In 1962, a young pianist named Don Randi was asked to play on a recording session at a Hollywood studio. The song was “He’s a Rebel” by The Crystals, with Darlene Love singing lead, and the producer was Phil Spector.
Randi became a regular on Spector sessions, along with many other musicians who would become known as The Wrecking Crew. That group became the go-to studio band in Los Angeles in the 1960s and '70s, playing on hundreds of hit songs with everyone from The Beach Boys to Frank Sinatra to the Jackson 5 and The Monkees.
Don Randi has written a memoir about his time with The Wrecking Crew. It’s called “You’ve Heard These Hands,” and he recently came into The Frame’s studio to talk with Oscar Garza about those special days.
On moving from jazz to playing pop with The Wrecking Crew:
[Studio work is] how I made my living, and it became my living for many years. The jazz was the ultimate for me, and I got to do many albums with myself as the Don Randi Trio and then as Don Randi and Quest. I have 21 albums over the years. A number of them are still in my garage (laughs)... I enjoyed [The Wrecking Crew] ... the camaraderie ... all the guys that were there. They were a terrific bunch of musicians and they took me right in from the first day on.
What we did for all those different producers, we were basically capable of playing any genre of music. And there weren’t many guys that could do that. And all those guys that were in The Wrecking Crew and before that in [Phil Spector's] Wall of Sound, they were all jazz players. I’d be sitting next to one of the great guitar players like Tommy Tedesco, Barney Kessel, Howard Roberts ... It was always great musicians that were doing that because jazz is what they loved, but they also had to earn a living. And there was so much rock 'n’ roll being recorded in Los Angeles that we were the ones they called on.
Don Randi (at piano) and Quest playing at The Baked Potato in Studio City California (Mid 1970s). Photo from Don Randi collection.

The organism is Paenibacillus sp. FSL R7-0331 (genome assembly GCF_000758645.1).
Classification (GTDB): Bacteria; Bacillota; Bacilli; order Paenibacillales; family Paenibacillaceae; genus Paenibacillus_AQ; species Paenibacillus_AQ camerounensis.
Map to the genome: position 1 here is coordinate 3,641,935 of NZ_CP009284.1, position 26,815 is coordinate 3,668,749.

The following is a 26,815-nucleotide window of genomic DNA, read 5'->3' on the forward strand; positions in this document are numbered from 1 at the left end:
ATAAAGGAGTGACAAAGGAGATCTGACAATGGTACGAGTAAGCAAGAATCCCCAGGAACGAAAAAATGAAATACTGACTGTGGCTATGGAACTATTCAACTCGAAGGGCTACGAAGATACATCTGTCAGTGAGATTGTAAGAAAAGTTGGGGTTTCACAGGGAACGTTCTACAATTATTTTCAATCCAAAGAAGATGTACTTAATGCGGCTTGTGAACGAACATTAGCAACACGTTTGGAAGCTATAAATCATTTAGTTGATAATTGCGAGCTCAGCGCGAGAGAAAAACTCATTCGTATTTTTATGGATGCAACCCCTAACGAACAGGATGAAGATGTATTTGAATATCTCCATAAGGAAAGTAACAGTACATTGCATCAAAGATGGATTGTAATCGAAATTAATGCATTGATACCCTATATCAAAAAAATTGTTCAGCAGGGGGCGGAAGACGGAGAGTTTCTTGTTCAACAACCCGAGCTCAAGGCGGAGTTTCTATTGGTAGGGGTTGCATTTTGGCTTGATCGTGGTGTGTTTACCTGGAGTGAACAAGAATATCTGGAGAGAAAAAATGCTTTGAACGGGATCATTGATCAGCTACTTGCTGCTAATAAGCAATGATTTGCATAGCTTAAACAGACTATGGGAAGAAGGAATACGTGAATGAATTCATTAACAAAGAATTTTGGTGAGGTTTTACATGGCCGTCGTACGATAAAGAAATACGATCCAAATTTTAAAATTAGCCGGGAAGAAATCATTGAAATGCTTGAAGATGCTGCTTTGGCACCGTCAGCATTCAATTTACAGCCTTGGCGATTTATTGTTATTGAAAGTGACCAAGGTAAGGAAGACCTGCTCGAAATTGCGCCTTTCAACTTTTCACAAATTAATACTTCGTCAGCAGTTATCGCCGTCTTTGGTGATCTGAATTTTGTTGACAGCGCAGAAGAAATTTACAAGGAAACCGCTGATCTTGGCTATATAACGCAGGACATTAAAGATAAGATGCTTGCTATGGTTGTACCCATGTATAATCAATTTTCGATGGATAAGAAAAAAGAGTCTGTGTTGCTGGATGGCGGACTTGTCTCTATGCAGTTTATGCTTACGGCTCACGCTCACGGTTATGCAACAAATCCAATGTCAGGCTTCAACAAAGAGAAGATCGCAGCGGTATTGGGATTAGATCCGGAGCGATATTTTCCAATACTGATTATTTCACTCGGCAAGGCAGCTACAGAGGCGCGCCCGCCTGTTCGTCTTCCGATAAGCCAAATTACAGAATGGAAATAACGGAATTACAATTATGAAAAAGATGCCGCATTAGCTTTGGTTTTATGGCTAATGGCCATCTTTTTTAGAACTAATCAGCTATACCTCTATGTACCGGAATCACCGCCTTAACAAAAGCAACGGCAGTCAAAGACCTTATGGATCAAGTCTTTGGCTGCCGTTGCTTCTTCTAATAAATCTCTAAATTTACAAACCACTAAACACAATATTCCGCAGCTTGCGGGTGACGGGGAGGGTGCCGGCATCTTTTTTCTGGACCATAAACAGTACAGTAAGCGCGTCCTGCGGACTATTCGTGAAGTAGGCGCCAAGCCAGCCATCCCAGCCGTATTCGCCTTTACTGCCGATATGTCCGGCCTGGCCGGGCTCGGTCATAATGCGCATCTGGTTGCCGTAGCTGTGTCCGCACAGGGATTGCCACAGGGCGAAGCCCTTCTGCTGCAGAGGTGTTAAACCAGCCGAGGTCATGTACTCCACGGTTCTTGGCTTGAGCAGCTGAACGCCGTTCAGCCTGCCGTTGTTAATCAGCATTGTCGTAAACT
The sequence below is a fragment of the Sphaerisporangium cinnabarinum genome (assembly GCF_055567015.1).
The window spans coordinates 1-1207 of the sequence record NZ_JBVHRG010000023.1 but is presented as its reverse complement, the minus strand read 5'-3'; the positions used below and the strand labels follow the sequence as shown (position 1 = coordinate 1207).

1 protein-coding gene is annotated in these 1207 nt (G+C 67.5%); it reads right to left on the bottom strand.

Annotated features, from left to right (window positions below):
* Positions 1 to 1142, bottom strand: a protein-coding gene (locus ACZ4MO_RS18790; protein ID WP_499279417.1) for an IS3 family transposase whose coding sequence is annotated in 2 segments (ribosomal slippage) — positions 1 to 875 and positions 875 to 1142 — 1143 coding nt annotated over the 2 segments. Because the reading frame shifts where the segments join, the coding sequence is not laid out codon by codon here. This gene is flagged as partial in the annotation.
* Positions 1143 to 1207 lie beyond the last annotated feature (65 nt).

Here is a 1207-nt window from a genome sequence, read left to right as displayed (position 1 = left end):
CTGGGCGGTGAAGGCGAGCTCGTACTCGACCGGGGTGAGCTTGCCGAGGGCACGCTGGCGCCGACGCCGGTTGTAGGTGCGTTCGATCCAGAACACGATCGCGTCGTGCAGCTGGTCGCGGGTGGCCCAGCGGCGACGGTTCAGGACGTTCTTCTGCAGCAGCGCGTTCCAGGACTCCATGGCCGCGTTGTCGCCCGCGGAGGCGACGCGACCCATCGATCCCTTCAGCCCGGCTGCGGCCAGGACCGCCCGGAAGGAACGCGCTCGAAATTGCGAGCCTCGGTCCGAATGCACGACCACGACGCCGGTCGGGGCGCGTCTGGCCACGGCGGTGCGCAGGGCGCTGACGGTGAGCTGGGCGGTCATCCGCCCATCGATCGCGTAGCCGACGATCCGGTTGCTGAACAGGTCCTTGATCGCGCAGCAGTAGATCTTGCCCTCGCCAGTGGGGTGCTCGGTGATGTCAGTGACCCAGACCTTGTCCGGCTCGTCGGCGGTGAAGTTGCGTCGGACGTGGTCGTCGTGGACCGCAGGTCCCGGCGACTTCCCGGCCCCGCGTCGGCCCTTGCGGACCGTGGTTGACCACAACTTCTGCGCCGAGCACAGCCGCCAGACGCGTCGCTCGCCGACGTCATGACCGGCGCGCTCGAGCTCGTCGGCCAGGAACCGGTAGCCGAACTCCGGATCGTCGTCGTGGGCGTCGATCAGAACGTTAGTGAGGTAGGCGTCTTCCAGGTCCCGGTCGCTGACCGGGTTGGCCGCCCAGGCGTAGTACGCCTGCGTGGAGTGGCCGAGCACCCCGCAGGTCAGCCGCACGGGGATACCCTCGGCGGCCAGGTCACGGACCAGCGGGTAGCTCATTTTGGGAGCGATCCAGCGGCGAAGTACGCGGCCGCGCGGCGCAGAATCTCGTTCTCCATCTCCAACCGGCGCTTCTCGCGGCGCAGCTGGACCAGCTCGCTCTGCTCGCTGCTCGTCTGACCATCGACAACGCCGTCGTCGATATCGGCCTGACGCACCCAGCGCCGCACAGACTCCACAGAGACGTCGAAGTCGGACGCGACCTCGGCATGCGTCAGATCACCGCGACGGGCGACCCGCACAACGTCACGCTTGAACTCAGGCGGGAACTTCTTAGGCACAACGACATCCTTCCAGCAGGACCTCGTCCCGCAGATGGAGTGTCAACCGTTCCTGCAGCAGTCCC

What was it like working with Brian Wilson in the studio?
It was amazing because ... his talent was so brilliant. And many of the times you’d be working with him, he knew where he wanted to go ... If you played something he didn’t like, he’d let you know right away. Or if you played something he really liked, [he'd say], Stay with that, let’s do that. And he had the facility to remember everything. And when we did, for instance, “Good Vibrations,” we ended someplace in another world because it was that incredible. And it took us three months. We were in and out [of the studio] over three months with that song.
On recording “Help Me, Rhonda” with Brian Wilson after an earlier version appeared on the album, "The Beach Boys Today!"'
I sat there right after we went through it and I said, “My God, this is a stone cold hit.” I didn’t know it had been [previously] recorded until I got together with Leon Russell one day. He says, “You know, I think I played piano on the original one.” I didn’t even know there was another [version].
On playing harpsichord on the Stone Poneys’ “Different Drum”
[The sheet music] said, “Baroque style” ... So I just played on a rock 'n’ roll record what Bach would have had to play.
Someone asked me, “Didn’t you know you were making those hit records?” I said, “If I knew that, I would be a multimillionaire” ... We didn’t really know, we were supporting our families.